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← Little girl in the audience and the Hitchens reading list

Little girl in the audience and the Hitchens reading list - Comments

Philster61's Avatar Comment 1 by Philster61

Even with illness taking over him he still dignifies himself further by acts like this.. Oh this world is going to be a much poorer, bleaker,desolate and less interesting when Hitch leaves us.....

Tue, 11 Oct 2011 18:21:03 UTC | #879904

Stacy's Avatar Comment 2 by Stacy

What a great thing to see someone so young and full of curiosity about the world, eager to read and learn and think for herself. Far better than many adults I have known. I expect she will forever remember her moment with Hitch and read everything on that list—and much more in the years to come.

Well done, Mason and Christopher.

Tue, 11 Oct 2011 18:35:36 UTC | #879911

Steven Mading's Avatar Comment 3 by Steven Mading

After having read through the "read more" link I have to say that Mason has quite an eloquent command of language for an 8-year-old. Not just from the evidence that she's read a lot of books, but from the way she wrote as well. She's forming complex sentences and using vocabulary in a way that most adults, with our sadly failing education system, can't match.

I hope her mom knows she's got an amazing kid there who will probably go far.

Tue, 11 Oct 2011 18:46:47 UTC | #879917

paulmcuk's Avatar Comment 4 by paulmcuk

Crumpacker for President in 2040? Genuinely wouldn't suprise me.

Tue, 11 Oct 2011 18:59:51 UTC | #879923

SheerReason's Avatar Comment 5 by SheerReason

I just wanted to thank Christopher Hitchens for reaching out to young Americans and engaging them in critical inquiry. I'm also pleased to read about such a bright young American and her mother. It gives me some hope for the future of this country and Texas.

Tue, 11 Oct 2011 19:23:18 UTC | #879928

ZenDruid's Avatar Comment 6 by ZenDruid

Must... resist... temptation to add to the list....

A splendid meeting of minds, that was. No age or experience barrier at all. This is how it ought to be.

Tue, 11 Oct 2011 19:33:14 UTC | #879933

Alan Canon's Avatar Comment 7 by Alan Canon

Has Mason published the list given her by Hitch?

Tue, 11 Oct 2011 19:43:05 UTC | #879942

Mr DArcy's Avatar Comment 8 by Mr DArcy

Anything that encourages kids to read, and think critically, which imo, comes naturally, must be a good thing. Well done Hitch!

Tue, 11 Oct 2011 19:49:28 UTC | #879946

Alan Canon's Avatar Comment 9 by Alan Canon

Oh, sorry, hadn't read far enough.

Tue, 11 Oct 2011 19:54:55 UTC | #879947

Anne Crumpacker's Avatar Comment 10 by Anne Crumpacker

Mason will be turning nine on Sunday. I would love to pass on your collective reading suggestions to her and perhaps create a master list for all our inquisitive little thinkers. It seems clear to me that there is a genuine interest in topic and I may speaking to some of the most brilliant minds I’m ever likely to meet.

Please pass me your suggestions. Here or on Facebook (I’ve never had an open page before, but why not now. I’ve nothing to loose.)

Tue, 11 Oct 2011 20:27:23 UTC | #879958

ZenDruid's Avatar Comment 11 by ZenDruid

Anne and Mason, I feel like I'm peripheral to a philosophical Bildungsroman here... my sentimental favorite within this context is Hesse's Siddhartha.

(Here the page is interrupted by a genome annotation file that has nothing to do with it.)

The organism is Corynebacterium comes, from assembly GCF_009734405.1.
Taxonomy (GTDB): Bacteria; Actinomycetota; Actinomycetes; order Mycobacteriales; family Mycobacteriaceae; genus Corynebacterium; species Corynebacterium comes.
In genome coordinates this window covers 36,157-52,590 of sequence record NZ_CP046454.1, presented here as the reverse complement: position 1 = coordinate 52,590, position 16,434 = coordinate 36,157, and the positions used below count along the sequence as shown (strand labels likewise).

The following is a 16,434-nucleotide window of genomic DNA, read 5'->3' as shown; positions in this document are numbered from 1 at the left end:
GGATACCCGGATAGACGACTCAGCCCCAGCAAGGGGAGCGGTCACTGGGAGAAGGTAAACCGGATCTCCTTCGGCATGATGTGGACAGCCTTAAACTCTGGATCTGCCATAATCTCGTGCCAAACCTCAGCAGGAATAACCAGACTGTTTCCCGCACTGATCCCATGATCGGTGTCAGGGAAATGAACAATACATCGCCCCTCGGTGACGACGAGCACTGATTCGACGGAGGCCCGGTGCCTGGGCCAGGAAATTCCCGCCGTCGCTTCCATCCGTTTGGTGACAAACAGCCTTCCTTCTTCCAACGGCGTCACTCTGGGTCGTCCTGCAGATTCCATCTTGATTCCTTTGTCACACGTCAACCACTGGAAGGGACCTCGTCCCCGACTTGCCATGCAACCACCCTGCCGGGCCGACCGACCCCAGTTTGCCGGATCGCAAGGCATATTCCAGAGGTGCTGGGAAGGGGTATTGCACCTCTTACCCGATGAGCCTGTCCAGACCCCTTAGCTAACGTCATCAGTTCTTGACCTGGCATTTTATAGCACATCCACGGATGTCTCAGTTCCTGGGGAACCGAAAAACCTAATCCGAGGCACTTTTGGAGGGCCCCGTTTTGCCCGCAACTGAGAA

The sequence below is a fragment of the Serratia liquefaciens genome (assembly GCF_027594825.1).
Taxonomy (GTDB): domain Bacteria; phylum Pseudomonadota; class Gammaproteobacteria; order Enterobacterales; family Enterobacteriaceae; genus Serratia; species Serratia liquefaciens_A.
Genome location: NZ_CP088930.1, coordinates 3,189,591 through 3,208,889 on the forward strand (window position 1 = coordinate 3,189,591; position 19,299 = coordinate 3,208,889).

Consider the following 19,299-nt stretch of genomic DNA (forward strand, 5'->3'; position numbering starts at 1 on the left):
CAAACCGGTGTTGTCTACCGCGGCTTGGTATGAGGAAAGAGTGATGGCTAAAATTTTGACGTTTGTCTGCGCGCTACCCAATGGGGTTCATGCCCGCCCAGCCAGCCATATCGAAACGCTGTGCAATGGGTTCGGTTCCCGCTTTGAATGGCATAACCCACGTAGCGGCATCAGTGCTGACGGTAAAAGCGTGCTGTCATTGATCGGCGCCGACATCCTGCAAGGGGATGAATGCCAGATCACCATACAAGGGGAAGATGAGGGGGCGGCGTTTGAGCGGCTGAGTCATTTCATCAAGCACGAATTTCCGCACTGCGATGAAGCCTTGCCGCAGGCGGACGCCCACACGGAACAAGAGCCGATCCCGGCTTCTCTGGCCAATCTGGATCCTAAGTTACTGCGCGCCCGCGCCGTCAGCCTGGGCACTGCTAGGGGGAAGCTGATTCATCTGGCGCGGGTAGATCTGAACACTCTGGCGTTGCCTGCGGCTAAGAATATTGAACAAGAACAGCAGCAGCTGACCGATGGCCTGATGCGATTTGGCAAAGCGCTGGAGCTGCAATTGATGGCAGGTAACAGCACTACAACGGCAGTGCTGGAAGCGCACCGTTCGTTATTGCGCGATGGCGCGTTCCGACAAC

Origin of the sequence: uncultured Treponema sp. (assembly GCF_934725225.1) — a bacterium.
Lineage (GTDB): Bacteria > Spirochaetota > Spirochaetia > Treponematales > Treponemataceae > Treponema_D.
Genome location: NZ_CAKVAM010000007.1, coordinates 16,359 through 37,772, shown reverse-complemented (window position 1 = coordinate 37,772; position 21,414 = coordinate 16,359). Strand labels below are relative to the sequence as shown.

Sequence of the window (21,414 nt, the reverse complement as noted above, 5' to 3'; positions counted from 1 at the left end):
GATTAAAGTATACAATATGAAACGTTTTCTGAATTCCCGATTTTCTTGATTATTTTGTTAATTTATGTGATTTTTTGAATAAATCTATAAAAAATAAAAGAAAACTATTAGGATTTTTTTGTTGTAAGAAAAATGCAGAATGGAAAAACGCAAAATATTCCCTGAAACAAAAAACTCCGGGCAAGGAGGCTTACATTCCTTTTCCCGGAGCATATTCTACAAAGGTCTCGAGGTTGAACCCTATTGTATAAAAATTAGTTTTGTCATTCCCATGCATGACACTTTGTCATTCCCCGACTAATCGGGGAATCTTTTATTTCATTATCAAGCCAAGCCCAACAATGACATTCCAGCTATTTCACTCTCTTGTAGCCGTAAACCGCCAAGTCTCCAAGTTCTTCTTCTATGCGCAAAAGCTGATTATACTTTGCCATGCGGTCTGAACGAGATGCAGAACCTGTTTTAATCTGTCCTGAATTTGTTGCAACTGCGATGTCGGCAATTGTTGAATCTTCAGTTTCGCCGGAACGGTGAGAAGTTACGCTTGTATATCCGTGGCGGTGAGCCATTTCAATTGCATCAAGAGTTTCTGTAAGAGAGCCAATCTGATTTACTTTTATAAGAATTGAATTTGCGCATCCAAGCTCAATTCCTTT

Tue, 11 Oct 2011 20:35:23 UTC | #879962

Neodarwinian's Avatar Comment 12 by Neodarwinian

Did you see her youtube response to the Calvinist? More exclamation points than letters, but she put this Calvinist in his place and did it rational.

This girl ought to be the future of Texas.

Tue, 11 Oct 2011 20:43:30 UTC | #879966

Anne Crumpacker's Avatar Comment 13 by Anne Crumpacker

I took some time yesterday to type out Christopher Hitchens' closing remarks in the Dembski debate. I had hoped to use them in my remarks, but didn't due to space. I offer them to you here without permission. The debate happened at a mega church outside of Dallas and was attended by high school students from local religious academies. As a former teacher, I thought his remarks were brilliant. He completely sidestepped Dembski's nonsense and addressed the students.

"I want to answer Bill's (Dembski) implied question... Why don’t you accept this wonderful offer (of eternal life in heaven) ? Why wouldn’t you like to meet Shakespeare, for example? I don’t know if you really think that when you die you can be corporeally reassembled and have conversations with authors from previous epochs. It’s not necessary that you believe that in Christian theology and I have to say that it sounds like a complete fairytale to me. The only reason I want to meet Shakespeare, or might even want to, is because I can meet him anytime because he is immortal in the works he’s left behind. If you’ve read those then meeting the author would almost certainly be a disappointment. But when Socrates was sentenced to death, for his philosophical investigations and for blasphemy for challenging the gods of the city, and he accepted his death he did say, “Well, if we are lucky perhaps I will be able to hold conversation with other great thinkers and philosophers and doubters, too.” In other words, that the discussion about what is good, what is beautiful, what is noble, what is pure, and what is true could always go on. Why is that important? Why would I like to do that? Because that’s the only conversation worth having. And whether it goes on or not after I die, I don’t know. But, I do know that it is the conversation I want to have while I am still alive. Which means that to me the offer of certainty, the offer of complete security, the offer of an impermeable faith that can’t give way is an offer of something not worth having. I want to live my life taking the risk all the time that I don’t know anything like enough yet… that I haven’t understood enough… that I can’t know enough… that I am always hungrily operating on the margins of a potentially great harvest of future knowledge and wisdom. I wouldn’t have it any other way. And I’d urge you to look at those who tell you, those people who tell you at your age, that you are dead until you believe as they do. What a terrible thing to be telling to children. …and that you can only live by accepting an absolute authority. Don’t think of that as a gift. Think of it as a poisoned chalice. Push it aside however tempting it is. Take the risk of thinking for yourself. Much more happiness, truth, beauty and wisdom will come to you that way. Thank you."